Book review: diary from pre-Nakba Palestine

In recent years, a growing number of Palestinian memoirs have been published in English. These have tended to be from activists and writers such as Ghada Karmi (author of the phenomenal In Search of Fatima) and Raja Shehadeh or by Palestine Liberation Organization officials such as Shafiq al-Hout (forthcoming in translation from Pluto Press). A Young Palestinian’s Diary 1941-1945: The Life of Sami ‘Amr is an interesting departure from this pattern, because the late Sami ‘Amr (although he was latterly a successful bureaucrat and businessman in Jordan) did not live a particularly noteworthy life. Furthermore, since the diary ends in 1945, the work lacks any kind of narrative or reflection of the catastrophic events of 1948 — the year that normally forms the backbone of most Palestinian memoirs.

In terms of the Zionist-Palestinian conflict, Sami’s diary is mostly apolitical, apart from one short entry in which he predicts that the Zionists could drive the Arabs out of Palestine. The diary is almost totally prosaic, sometimes boring. The star of the book, however is Kimberly Katz, who translated Sami’s diary from the handwritten Arabic manuscript. This professor of Middle East history also introduces the work with a 65-page historical contextualization (the diary itself is only 83 pages long) as well as embellishes the diary itself with copious explanatory footnotes on almost every page.

Sami’s work is not a memoir, but a diary recounting day-to-day events: his career aspirations, his family problems and, most of all, his preoccupation with finding the right woman to marry. Although Katz notes that Sami later hoped it would be published, it certainly doesn’t read as though it were ever intended for public viewing.

Indeed, some of Sami’s private thoughts are downright embarrassing. In one passage, written as a letter on the event of the birth of his nephew, he speaks in a very patronizing way about his brother-in-law’s Bedouin heritage. Katz informs us that this letter was in fact delivered to his brother-in-law, who tore it up in disgust. While this reflects badly on the young Sami, it is interesting historically, as it is evidence against the Zionist myth that the Palestinians were all nomads who would be equally happy living anywhere in the Arab world (of course, like the rest of the Palestinians, the Bedouin too did not not agree to leave their own country forever).

Another reason for my assessment that Sami did not originally intend the diary for publication is that it often leaves out contextual information, using first names without introducing characters, skipping over major life events, and so forth. Katz uses the introduction and the footnotes to fill in the gaps left by Sami.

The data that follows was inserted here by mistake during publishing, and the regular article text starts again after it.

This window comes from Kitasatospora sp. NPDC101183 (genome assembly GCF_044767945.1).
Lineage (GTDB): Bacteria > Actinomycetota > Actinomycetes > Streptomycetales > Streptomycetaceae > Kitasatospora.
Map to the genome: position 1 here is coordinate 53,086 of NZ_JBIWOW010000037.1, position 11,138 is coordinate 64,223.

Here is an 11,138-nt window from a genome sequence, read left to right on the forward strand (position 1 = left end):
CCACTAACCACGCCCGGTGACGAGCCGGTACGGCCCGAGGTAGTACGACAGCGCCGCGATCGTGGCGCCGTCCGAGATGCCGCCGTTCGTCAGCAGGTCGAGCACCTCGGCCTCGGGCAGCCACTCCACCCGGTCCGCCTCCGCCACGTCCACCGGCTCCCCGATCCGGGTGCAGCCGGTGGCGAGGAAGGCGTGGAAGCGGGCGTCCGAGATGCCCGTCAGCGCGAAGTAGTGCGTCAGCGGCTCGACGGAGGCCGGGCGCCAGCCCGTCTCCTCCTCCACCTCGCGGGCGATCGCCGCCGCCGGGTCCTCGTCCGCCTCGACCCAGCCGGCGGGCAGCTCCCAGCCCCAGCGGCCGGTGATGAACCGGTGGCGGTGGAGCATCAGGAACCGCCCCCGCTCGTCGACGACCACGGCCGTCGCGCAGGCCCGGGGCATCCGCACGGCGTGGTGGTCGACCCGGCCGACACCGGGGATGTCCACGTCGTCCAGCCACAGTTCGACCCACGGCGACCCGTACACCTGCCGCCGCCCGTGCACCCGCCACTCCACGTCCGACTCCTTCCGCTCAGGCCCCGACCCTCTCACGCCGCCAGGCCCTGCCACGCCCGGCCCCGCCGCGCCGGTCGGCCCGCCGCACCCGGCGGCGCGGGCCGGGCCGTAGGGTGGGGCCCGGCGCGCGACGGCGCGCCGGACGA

Having first discovered the diary through a chance 1999 encounter with Sami’s son on a flight to Jordan, Katz has obsessively and scrupulously joined the dots by questioning family members in Amman and Hebron: mainly Sami’s son Samir and wife Suhayla. For instance, Sami tells us that his brother was arrested while in the British army, but does not specify the charges. It is only through Katz’s interviews with the family we learn that the brother went AWOL from the army in Egypt and escaped back to Palestine, where he was caught and imprisoned.

It is refreshing to read a book put together by a true expert. Katz has an impressive grasp of the historical background to the daily events that Sami recounts, and as a reader of Arabic she is able to draw on and reference the wider Palestinian and Arab historical literature. She indulges us with a brilliant historical overview of the inter-war period in Palestine, and the challenges faced by the population: the increased pace of Zionist colonization, the expulsion of the Palestinian leadership in the wake of the British suppression of the 1936-39 Arab Revolt, the privations of the Second World War and the issues facing Palestinians who joined the British war effort.

All this background greatly enlightens the text of Sami’s diary, which otherwise would have come over as frustratingly abbreviated, and would have raised more questions than it answers. One particular passage in the diary stands out, in which the future-ghost of the Nakba stalks the imagination.

On a holiday from work, Sami visits the village of Jarisha near Jaffa. We learn in one of Katz’s footnotes that Jarisha would be destroyed during the Zionists’ 1948 ethnic cleansing (by the Irgun, according to’s entry on Jarisha). Because Sami is writing after a pleasant family day trip, and not reflecting on past events in later life, the village is not idealized or romanticized. Instead, he and a cousin simply enjoy a pleasant day of boating on the river. The footnote thus bestows a solemnity and significance on a scene that would otherwise have seemed entirely normal.

In the same entry, Sami freely travels through Hebron, Jerusalem, Nablus, Tulkarem and Jaffa all over the course of about a week. Such a trip would now be almost impossible for any Palestinian because of Israel’s apartheid policies.

Moments like these make this work a truly valuable addition to the genre.

Asa Winstanley is an independent journalist based in London who has lived in and reported from occupied Palestine. His website is

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